As told to Kelly Sickafoose
Drugs have been part of my life since I started smoking pot at age 16. I used it a lot during the day along with smoking cigarettes. I was quickly addicted to marijuana; when I didn’t have it, I was irritable. At 18, I tried LSD for the first time, using it as a weekend thing. Since I wasn’t working, I started selling LSD and marijuana, not necessarily to make money but to feed my habit. Later, I tried cocaine and crack.
I was eventually arrested for dealing and went to prison for four years. After my release, I started smoking marijuana, snorting cocaine, and smoking crack again. Then I was introduced to prescription pain pills. I continued doing pills for a few years, then tried methamphetamine. That is probably one of the worst drugs out there, so I started using heroin instead.
I started using heroin because I had back problems and was on prescription pain medication. A buddy told me heroin would be better than the pain meds. He was actually right. Heroin does what prescription pills do, just better and cheaper. I can spend $100 a gram on heroin that lasts me a couple days, or $10 per day per pill and using 10-30 of them, depending on what kind of prescription drugs they were.
At that time, I was also doing meth. After another arrest, I stopped using meth and started using heroin again—once you stop one substance, you usually go on to another substance. Which drug I chose usually depended on who I was hanging out with.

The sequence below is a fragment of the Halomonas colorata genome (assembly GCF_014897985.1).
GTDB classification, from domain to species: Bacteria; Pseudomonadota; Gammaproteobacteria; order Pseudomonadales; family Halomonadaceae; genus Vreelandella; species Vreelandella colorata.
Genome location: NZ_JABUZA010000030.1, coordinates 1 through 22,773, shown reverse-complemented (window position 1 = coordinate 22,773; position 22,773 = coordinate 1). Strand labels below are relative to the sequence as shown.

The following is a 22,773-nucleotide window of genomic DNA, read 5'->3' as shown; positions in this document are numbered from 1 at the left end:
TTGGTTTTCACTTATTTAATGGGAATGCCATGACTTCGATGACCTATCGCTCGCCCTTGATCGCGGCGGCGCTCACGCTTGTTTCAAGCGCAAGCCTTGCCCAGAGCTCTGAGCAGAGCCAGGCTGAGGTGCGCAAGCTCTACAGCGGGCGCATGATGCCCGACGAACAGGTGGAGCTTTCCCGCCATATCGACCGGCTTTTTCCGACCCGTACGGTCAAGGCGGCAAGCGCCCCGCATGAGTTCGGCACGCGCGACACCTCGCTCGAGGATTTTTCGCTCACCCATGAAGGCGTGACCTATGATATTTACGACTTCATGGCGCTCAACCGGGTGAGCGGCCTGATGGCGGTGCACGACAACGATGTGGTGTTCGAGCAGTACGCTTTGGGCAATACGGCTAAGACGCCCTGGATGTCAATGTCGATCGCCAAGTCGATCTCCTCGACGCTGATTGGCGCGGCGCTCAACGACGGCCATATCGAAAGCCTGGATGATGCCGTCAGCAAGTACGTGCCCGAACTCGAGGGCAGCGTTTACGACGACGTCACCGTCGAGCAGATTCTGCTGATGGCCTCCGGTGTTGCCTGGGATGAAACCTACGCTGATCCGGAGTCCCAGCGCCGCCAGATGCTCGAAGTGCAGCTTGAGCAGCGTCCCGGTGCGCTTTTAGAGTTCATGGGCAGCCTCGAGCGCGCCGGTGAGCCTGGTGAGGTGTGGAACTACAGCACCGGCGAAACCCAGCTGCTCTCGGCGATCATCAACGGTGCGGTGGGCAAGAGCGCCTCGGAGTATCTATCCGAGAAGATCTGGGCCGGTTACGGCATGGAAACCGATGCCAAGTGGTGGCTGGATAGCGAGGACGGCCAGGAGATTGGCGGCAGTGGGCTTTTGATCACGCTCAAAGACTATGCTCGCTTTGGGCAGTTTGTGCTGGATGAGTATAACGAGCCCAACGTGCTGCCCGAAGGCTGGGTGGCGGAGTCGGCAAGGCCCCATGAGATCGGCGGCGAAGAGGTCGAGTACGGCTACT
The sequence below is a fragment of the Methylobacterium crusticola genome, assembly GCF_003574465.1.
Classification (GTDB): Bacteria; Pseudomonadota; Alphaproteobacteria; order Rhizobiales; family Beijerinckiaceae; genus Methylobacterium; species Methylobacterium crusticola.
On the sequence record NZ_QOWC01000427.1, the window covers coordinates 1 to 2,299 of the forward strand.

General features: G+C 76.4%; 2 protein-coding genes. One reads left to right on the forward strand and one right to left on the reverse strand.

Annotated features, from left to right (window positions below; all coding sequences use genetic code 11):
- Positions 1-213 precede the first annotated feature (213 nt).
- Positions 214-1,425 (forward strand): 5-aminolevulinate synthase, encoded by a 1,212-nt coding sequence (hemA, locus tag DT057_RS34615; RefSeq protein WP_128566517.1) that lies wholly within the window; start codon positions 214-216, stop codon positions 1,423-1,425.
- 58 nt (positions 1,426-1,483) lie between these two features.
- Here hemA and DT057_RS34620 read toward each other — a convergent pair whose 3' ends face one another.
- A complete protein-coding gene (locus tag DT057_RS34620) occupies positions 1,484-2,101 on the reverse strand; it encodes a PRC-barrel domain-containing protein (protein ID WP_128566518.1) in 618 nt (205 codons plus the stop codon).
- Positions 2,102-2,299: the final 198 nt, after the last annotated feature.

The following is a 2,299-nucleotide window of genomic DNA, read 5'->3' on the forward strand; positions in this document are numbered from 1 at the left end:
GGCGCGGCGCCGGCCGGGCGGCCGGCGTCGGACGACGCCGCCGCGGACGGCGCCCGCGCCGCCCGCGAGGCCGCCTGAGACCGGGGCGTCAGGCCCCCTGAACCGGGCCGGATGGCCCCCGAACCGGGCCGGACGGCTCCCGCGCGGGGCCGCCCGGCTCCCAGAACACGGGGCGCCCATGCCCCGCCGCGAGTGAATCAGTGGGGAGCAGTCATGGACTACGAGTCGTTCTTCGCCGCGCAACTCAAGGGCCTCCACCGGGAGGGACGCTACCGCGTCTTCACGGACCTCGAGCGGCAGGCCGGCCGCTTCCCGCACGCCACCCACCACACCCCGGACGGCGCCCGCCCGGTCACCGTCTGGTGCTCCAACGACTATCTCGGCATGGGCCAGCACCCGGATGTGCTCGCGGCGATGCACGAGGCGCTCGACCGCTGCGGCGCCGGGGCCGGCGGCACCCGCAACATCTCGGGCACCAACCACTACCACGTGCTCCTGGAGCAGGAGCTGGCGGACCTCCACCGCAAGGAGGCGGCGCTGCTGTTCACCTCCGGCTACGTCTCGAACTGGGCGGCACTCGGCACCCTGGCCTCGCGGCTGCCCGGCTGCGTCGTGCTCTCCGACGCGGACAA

I decided to try to go to a pain clinic because of my reoccurring back pain, but got kicked out for testing positive for heroin. I went to another pain clinic but failed the drug screens for pot. But I needed something to help with the pain. Muscle relaxers didn’t work. Epidurals didn’t work. I thought I was going to have to have surgery. Eventually, I realized my back pain was worse when I was on heroin. After being off heroin for six months, it doesn’t hurt as bad. The need for heroin was causing a lot of my pain.
Of all the drugs I tried, though, meth is the one you do not want to mess around with because of the way it makes you act. On meth, I was staying up for days and days at a time. It makes you think in a very unclear way. I functioned; I went to work. I could still be productive because it didn’t really hold me back. But when I was at work and on meth, people knew something was going on. They would notice when I’d disappear for 15-20 minutes at a time and come back clearly on something, but with my high ranking nobody would say anything.
Plus, manufacturing meth can quickly catch up with you. People get on a watch list pretty quickly because of the supplies needed to make it. So when I made my own, I had others get the stuff for me. Eventually, I got caught. (Even though my mind tricks me into thinking it’s safe, I’ve never had a time in my life that I didn’t get locked up when I was using.) At that time, I lost my kids. I lost my home. I lost my job and nearly my girlfriend, too. You lose a lot. For some of us, the loss happens numerous times. It changes you as a person.
This story originally appeared in Facing Substance Abuse, a publication of The Facing Project that was organized by Drug Free Adams County in Adams County, Indiana.